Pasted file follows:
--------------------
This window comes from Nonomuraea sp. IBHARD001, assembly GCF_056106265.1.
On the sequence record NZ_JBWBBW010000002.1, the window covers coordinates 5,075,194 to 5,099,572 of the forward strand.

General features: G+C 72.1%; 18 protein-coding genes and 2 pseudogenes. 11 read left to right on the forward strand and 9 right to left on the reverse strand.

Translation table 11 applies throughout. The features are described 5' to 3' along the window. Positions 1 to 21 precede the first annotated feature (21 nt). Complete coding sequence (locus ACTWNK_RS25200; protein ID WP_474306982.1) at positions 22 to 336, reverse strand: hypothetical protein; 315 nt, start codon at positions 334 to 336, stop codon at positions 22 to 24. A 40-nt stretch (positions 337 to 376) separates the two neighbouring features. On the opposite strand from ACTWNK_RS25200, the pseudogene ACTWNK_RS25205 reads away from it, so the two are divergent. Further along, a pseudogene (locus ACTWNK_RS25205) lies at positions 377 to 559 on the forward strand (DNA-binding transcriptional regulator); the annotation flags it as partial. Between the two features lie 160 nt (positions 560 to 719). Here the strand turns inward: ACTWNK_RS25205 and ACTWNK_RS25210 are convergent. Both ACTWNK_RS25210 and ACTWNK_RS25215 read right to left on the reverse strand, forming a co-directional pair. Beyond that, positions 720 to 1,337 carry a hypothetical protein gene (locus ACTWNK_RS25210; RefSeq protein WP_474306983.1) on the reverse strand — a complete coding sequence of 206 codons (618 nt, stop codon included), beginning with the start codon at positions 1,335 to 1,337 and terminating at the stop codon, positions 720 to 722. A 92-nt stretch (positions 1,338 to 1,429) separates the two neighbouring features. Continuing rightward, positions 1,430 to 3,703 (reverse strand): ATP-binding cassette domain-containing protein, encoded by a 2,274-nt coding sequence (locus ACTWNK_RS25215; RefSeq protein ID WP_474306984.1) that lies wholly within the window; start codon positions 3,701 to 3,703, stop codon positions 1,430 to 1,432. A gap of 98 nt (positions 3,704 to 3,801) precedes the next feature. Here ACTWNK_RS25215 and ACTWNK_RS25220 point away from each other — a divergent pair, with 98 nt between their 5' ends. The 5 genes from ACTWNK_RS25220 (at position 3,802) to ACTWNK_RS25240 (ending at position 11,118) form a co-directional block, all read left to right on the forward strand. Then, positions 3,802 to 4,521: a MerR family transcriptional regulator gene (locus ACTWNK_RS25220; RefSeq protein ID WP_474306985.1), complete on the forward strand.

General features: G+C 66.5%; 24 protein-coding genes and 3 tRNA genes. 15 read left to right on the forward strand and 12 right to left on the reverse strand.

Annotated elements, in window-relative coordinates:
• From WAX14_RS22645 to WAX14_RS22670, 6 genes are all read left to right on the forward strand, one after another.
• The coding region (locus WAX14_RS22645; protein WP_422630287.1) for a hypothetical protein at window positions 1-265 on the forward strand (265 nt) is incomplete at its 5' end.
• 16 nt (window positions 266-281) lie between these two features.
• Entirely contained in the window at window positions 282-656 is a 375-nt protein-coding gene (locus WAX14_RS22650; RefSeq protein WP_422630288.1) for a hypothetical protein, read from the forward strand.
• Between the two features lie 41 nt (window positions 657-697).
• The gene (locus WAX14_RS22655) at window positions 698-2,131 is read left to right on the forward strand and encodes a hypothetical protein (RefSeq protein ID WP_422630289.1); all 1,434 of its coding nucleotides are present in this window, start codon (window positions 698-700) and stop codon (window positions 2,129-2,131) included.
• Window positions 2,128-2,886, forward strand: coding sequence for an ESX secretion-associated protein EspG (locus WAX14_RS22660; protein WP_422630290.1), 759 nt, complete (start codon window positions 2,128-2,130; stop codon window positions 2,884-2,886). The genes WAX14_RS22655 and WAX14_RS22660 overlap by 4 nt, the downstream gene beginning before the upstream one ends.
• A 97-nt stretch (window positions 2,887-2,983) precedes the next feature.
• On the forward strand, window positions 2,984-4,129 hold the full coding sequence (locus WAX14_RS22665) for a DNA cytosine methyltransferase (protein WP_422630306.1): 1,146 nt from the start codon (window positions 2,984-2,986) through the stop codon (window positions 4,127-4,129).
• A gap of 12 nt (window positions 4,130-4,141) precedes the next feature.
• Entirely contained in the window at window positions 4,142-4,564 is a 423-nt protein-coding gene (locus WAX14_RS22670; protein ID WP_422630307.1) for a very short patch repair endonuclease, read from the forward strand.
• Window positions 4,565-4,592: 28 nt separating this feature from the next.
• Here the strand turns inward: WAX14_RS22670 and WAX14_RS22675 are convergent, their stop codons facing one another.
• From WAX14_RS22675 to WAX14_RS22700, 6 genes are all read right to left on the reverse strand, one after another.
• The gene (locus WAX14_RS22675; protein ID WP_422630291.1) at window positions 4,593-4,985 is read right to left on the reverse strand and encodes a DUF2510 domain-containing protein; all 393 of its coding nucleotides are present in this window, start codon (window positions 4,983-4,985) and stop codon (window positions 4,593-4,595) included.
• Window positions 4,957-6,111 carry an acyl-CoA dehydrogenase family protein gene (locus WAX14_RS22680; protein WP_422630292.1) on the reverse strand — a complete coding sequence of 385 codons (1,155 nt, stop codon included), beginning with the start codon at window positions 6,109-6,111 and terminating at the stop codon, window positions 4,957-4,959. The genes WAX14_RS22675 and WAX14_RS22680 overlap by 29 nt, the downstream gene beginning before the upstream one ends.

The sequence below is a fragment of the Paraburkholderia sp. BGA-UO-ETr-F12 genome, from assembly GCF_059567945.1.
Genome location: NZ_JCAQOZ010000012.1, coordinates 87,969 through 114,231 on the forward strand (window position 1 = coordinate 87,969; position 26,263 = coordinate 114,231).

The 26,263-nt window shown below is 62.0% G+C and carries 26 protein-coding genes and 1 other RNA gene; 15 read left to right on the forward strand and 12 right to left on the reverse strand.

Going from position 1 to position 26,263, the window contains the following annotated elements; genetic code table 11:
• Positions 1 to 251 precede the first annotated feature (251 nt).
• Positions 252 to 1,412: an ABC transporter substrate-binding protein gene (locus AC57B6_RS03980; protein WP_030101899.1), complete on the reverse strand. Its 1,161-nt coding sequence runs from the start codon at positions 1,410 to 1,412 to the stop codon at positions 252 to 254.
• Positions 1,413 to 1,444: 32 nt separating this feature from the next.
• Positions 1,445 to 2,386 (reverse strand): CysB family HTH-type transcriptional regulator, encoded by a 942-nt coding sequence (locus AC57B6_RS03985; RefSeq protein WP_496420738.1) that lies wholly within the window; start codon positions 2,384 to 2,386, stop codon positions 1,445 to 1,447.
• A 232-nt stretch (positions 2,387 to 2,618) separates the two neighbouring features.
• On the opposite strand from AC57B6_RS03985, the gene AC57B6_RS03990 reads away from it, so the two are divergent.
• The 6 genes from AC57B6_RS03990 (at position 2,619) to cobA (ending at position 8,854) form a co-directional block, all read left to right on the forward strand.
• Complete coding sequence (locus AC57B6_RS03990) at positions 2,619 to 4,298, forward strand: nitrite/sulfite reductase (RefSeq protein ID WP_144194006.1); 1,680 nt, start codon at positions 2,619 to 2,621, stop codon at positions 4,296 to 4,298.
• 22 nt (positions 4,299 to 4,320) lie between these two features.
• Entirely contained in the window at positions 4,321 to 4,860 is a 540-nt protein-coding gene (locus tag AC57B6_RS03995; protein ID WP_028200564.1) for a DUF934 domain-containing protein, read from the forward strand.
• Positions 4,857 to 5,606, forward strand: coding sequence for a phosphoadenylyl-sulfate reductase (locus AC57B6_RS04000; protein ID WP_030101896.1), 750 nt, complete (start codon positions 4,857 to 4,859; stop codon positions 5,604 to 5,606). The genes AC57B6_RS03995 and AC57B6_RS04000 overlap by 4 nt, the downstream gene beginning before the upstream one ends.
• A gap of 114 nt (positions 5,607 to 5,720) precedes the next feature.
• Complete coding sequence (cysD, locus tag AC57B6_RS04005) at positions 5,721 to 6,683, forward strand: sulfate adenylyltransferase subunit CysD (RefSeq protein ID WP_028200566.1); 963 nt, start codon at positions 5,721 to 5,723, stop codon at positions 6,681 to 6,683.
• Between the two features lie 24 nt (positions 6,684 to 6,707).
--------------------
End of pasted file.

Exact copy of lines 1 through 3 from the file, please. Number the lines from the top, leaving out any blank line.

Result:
This window comes from Nonomuraea sp. IBHARD001, assembly GCF_056106265.1.
On the sequence record NZ_JBWBBW010000002.1, the window covers coordinates 5,075,194 to 5,099,572 of the forward strand.

General features: G+C 72.1%; 18 protein-coding genes and 2 pseudogenes. 11 read left to right on the forward strand and 9 right to left on the reverse strand.